International probe to begin at MH17 crash site in Ukraine

International probe to begin at MH17 crash site in Ukraine

ROZSYPNE - International experts will attempt on Friday to begin a stalled investigation at the crash site of Malaysia Airlines flight MH17 as Ukrainian forces threaten to resume their offensive against pro-Russian rebels after a one-day halt.

The international probe into the downing of flight MH17 in eastern Ukraine inched forward on Thursday as experts risked attack to reach the site for the first time in nearly a week after Kiev announced a halt to its military offensive.

A small team of Dutch and Australian experts accompanied by international monitors accessed the vast site of the Malaysia Airlines jet after days of fierce fighting between government forces and rebels had stopped them reaching the area.

Dutch police heading up the international probe said the situation around the crash site remained perilous despite the small team managing to access the scene.

"The security situation is still very unstable," Pieter-Jaap Aalbersberg, head of the mission to repatriate the remains of the victims, told journalists in Kiev.

"We are not absolutely sure if we can reach the crash site with the whole team of experts in the near future, but we are more hopeful than we were yesterday," he said.

In a sign of the continuing insecurity, an AFP team following some minutes behind the convoy heard loud blasts just a few kilometres away from the site and saw black smoke rising from a village close to where some of the plane wreckage is lying.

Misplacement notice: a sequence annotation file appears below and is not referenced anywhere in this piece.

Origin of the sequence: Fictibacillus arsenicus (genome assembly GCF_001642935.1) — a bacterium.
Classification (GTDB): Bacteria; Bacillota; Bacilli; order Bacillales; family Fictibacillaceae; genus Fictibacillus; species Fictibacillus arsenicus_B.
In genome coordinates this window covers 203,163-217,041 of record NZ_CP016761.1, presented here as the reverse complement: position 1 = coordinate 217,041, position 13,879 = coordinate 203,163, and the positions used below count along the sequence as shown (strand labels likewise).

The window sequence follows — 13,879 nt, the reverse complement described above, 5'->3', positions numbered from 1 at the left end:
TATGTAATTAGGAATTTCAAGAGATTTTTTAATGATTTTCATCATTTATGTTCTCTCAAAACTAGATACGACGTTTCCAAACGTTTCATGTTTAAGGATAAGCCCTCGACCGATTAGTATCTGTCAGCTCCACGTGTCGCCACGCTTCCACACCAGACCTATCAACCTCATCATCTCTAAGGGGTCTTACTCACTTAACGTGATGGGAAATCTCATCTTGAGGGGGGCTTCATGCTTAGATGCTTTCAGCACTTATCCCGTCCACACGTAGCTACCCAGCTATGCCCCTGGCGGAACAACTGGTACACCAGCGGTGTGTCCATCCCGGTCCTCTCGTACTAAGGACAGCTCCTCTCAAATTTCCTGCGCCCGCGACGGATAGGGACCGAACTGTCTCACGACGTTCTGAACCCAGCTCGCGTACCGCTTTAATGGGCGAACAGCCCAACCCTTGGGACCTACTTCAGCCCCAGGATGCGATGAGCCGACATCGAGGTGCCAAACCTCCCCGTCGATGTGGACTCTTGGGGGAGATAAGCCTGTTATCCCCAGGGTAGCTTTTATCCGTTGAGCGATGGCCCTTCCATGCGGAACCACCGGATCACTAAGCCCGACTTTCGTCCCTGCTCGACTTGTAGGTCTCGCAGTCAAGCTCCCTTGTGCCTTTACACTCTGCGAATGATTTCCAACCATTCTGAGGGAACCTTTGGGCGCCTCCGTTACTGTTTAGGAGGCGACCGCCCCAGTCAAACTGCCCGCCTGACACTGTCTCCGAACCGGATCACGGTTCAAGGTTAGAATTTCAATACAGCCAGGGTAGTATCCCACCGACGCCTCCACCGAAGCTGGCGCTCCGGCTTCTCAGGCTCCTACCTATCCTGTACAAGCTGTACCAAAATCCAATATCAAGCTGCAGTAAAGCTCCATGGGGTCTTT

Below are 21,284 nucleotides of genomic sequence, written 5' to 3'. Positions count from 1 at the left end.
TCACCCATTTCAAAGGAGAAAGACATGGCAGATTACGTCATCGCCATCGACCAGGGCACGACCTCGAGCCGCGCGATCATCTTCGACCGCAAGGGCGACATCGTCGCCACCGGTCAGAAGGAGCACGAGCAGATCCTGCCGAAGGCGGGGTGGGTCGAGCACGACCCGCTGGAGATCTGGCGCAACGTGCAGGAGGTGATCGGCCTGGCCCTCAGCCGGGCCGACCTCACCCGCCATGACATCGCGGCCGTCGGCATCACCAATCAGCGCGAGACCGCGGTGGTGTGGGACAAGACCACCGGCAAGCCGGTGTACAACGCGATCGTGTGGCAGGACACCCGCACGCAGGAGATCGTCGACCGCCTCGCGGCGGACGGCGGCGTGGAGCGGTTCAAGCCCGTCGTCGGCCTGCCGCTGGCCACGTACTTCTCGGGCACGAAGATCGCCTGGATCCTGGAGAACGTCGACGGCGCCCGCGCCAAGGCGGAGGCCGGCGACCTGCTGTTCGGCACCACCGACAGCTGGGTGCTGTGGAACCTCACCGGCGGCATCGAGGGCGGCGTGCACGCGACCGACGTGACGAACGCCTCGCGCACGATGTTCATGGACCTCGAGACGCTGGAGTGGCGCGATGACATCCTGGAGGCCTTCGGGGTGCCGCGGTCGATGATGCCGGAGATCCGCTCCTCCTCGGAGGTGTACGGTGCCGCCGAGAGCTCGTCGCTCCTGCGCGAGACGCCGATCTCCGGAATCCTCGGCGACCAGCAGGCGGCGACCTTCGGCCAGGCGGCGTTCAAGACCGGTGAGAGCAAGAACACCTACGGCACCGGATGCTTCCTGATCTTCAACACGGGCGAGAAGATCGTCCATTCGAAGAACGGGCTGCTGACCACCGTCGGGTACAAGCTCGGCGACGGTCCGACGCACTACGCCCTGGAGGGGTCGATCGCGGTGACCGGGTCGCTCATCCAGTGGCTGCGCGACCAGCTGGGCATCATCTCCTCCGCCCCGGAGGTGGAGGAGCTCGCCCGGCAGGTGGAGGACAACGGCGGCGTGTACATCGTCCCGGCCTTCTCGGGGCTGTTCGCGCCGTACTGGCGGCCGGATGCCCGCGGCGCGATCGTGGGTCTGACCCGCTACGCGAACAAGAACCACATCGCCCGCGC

Ukraine's military had earlier announced a "day of quiet" across the entire east after a plea from UN chief Ban Ki-moon to halt fighting around the crash site, where the remains of some of the 298 victims still lie in the sun two weeks after the jet was shot down over rebel territory.

Kiev has repeatedly blamed pro-Russian rebels controlling the site for blocking the probe and warned that insurgents were still shelling its troop positions across the region. The rebels responded that Ukraine had not stuck to its truce.

Daily work to start

On a visit to the Netherlands, Malaysian Prime Minister Najib Razak appealed for an "immediate cessation in and around the crash site by both Ukraine and separatist forces."

Ukrainian President Petro Poroshenko said Thursday's site visit went well and gave a guarantee that experts would be able to work daily at the scene from Friday in a phone call with the Australian and Dutch prime ministers, calling on rebels to respect a 20-kilometre (12-mile) ceasefire zone around the debris.

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